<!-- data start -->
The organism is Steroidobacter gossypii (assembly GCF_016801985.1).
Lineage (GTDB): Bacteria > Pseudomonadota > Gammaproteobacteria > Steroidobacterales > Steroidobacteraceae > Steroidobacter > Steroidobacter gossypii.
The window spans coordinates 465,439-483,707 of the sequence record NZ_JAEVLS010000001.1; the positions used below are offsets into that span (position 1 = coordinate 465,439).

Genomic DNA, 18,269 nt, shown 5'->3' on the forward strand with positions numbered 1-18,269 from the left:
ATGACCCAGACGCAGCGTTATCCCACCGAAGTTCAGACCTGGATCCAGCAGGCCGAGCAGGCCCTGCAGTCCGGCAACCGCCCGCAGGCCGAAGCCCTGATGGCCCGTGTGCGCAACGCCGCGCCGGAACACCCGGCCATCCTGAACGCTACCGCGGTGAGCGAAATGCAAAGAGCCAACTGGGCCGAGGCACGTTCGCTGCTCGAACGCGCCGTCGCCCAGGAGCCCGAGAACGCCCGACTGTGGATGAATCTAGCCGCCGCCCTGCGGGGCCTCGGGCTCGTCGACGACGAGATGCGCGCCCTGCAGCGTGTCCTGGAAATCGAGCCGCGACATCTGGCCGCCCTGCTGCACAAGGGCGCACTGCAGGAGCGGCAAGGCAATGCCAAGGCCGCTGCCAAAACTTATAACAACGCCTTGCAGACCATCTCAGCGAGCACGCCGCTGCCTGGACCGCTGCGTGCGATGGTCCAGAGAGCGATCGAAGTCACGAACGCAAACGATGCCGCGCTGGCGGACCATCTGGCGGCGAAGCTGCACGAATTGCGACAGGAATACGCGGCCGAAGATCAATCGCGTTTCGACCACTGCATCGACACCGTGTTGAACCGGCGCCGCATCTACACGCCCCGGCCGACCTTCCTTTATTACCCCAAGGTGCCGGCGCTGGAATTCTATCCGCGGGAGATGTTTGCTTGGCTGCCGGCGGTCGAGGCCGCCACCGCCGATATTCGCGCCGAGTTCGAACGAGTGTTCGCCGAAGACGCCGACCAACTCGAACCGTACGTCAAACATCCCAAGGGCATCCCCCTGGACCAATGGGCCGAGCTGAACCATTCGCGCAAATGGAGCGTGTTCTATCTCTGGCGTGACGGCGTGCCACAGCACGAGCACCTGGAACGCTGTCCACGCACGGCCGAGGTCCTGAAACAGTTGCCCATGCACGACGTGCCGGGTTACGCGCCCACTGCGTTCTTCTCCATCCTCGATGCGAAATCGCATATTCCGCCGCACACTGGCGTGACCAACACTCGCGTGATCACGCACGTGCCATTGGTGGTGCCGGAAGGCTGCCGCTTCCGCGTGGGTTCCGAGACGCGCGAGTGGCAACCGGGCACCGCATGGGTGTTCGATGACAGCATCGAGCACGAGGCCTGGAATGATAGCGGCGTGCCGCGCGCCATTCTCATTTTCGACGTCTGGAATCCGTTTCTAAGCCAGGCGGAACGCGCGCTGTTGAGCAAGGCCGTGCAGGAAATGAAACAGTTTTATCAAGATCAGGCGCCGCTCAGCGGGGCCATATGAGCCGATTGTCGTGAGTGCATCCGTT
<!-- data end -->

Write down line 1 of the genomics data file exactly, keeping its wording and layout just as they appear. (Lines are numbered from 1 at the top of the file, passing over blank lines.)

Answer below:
The organism is Steroidobacter gossypii (assembly GCF_016801985.1).